Gerry Powers: Owl champion of Abbotsford

Did you know that the owls of the Fraser Valley have a full time, volunteer owl savior? You may have seen his green truck driving along the highway between Abbotsford and Chilliwack in the early morning hours, or Gerry himself armed with a fishing net, rescuing an injured owl.


Gerry Powers and a very happy Barn owl.

Gerry Powers started collecting birds from the side of Highway 1 over 20 years ago. Gerry and his wife Shirley drive the stretch of highway between Chilliwack and Abbotsford looking for dead or injured raptors, sometimes several times per week.


Shirley Powers rescuing a raptor.


They record their findings and take injured raptors they have found to the Orphaned Wildlife Rescue Society (OWL) in Delta, where they are treated and rehabilitated to be released back into the Fraser Valley.

Gerry has kept meticulous notes on every bird he has come across in his rescue work, all in well labeled binders stacked around his home office. Now, his work as a citizen scientist is helping FVC biologist Sofi with her research. Sofi is using the past 21 years of Gerry’s records to look into where the most barn owls die along Highway 1 and the possible reasons why.




Raptors, such as hawks, eagles, and owls, like to hunt along our highways. The open stretches of grasses are home to mice and voles, and the utility poles make excellent hunting perches. Unfortunately, cars traveling quickly along the highway can hit the birds as they fly low to find and catch their prey.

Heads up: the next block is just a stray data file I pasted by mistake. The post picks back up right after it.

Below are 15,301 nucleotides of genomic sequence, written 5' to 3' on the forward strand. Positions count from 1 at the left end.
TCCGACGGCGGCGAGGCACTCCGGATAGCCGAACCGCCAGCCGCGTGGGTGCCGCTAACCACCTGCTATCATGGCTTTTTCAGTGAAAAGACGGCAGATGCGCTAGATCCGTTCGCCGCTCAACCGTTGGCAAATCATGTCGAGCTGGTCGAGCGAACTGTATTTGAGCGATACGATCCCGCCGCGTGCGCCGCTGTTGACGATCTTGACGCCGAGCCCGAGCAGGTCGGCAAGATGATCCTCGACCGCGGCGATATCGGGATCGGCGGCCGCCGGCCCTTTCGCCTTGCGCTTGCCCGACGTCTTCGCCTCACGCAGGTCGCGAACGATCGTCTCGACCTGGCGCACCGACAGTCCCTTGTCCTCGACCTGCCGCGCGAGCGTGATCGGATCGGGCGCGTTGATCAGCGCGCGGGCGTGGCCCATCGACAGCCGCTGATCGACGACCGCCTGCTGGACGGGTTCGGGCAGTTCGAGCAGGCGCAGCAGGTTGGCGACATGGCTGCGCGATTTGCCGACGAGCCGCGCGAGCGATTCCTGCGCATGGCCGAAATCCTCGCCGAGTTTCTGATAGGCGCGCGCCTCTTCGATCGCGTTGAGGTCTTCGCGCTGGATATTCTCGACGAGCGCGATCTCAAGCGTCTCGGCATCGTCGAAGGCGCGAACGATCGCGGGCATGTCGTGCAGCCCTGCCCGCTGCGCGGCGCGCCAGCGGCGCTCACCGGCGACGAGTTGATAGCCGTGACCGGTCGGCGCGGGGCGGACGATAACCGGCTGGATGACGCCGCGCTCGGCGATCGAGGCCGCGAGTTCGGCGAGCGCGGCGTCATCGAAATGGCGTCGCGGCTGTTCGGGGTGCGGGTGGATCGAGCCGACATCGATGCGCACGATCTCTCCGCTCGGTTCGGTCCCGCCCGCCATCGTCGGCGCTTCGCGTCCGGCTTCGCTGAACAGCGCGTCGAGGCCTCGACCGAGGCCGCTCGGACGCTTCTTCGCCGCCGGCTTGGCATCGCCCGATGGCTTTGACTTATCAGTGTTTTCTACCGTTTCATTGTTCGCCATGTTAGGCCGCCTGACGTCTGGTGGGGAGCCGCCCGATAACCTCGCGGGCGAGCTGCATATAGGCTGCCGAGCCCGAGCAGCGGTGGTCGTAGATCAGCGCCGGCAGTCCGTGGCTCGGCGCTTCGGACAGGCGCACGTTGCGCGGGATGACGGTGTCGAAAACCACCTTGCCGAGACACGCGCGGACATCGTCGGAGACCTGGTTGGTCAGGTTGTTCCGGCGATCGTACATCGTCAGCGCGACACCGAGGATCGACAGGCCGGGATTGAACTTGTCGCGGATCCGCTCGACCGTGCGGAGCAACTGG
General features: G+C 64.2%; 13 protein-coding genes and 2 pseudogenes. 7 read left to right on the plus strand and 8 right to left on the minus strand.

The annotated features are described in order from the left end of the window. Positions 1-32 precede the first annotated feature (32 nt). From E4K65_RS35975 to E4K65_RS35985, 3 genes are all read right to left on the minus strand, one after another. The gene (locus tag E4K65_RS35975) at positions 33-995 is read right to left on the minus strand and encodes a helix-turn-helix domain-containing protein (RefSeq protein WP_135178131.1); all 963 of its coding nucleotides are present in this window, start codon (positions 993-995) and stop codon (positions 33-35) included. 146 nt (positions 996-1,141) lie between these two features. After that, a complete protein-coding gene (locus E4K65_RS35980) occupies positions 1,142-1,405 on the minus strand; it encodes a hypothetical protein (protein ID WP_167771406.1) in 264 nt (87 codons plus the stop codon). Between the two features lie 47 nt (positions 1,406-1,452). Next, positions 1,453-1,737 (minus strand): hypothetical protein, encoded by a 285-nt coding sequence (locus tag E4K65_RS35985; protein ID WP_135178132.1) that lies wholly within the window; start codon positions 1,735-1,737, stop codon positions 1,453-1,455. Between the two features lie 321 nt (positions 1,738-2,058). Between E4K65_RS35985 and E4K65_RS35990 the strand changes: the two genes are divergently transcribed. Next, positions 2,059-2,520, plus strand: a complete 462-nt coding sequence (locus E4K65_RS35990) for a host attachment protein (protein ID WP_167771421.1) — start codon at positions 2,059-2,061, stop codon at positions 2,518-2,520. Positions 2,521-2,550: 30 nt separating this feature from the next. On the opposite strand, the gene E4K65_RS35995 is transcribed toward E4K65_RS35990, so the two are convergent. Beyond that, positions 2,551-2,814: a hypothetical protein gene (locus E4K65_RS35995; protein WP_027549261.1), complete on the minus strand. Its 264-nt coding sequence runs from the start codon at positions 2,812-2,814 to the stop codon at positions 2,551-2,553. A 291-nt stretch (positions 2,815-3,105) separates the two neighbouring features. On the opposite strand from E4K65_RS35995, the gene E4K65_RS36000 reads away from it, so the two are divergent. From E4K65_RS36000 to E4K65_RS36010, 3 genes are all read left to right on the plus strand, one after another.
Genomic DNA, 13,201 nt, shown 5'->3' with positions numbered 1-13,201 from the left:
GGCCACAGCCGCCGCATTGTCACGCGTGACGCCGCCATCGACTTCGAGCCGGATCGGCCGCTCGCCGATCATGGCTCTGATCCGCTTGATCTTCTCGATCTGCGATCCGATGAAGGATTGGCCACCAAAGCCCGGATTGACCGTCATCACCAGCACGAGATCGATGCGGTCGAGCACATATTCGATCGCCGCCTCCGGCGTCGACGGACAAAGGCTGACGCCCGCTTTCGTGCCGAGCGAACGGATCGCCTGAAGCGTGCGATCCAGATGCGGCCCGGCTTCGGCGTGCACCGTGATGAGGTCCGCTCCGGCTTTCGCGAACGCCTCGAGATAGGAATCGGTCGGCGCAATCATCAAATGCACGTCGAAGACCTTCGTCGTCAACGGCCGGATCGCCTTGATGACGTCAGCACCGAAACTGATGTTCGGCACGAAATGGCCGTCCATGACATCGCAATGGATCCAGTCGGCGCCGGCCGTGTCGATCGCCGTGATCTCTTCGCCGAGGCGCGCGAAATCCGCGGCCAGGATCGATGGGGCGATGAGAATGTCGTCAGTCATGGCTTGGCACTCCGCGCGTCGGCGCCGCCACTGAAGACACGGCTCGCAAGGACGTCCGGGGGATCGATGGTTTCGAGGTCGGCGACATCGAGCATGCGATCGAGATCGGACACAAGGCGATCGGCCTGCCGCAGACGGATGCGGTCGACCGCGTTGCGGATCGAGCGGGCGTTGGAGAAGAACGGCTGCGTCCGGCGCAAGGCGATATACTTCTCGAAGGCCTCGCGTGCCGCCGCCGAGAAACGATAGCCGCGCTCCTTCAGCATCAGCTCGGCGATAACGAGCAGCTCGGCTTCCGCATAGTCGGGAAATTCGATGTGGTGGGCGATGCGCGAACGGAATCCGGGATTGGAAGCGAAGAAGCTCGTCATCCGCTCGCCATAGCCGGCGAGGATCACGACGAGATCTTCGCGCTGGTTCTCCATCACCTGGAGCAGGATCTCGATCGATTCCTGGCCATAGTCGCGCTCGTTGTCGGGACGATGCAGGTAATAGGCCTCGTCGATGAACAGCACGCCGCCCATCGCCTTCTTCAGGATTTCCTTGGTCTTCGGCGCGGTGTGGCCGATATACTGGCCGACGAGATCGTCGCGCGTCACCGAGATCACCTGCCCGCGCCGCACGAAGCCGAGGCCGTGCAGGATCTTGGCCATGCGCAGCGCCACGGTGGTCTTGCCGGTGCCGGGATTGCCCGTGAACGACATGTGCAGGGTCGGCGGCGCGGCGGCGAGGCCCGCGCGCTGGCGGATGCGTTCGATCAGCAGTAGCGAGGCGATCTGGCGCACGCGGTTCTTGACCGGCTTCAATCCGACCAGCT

With many years of experience rescuing injured birds, Gerry is the go-to guy for owl rescue in the Fraser Valley. He takes 24-7, from all over the Lower Mainland, about dead and injured raptors.



Gerry wasn’t entirely sure how he started recording road mortality along the highways, but it was likely a natural progression from his rescue work across the Fraser Valley. Gerry has helped release around 400 of his rescued raptors, including 172 barn owls and 67 barred owls.

His work is making a real impact, not just for the owls he rescues but also for the owl population as a whole. The data he has collected is helping Sofi with her research. Road mortality is one of the biggest threats to owls, along with habitat loss and the use of rodent poisons.


Gerry and his green owl rescue truck.

Have you seen an owl in your area and are wondering if it’s a barn owl? We have eleven species of owls here in the Fraser Valley. Click here to check out our handy ID resources for help identifying the owls you find by look and by sound.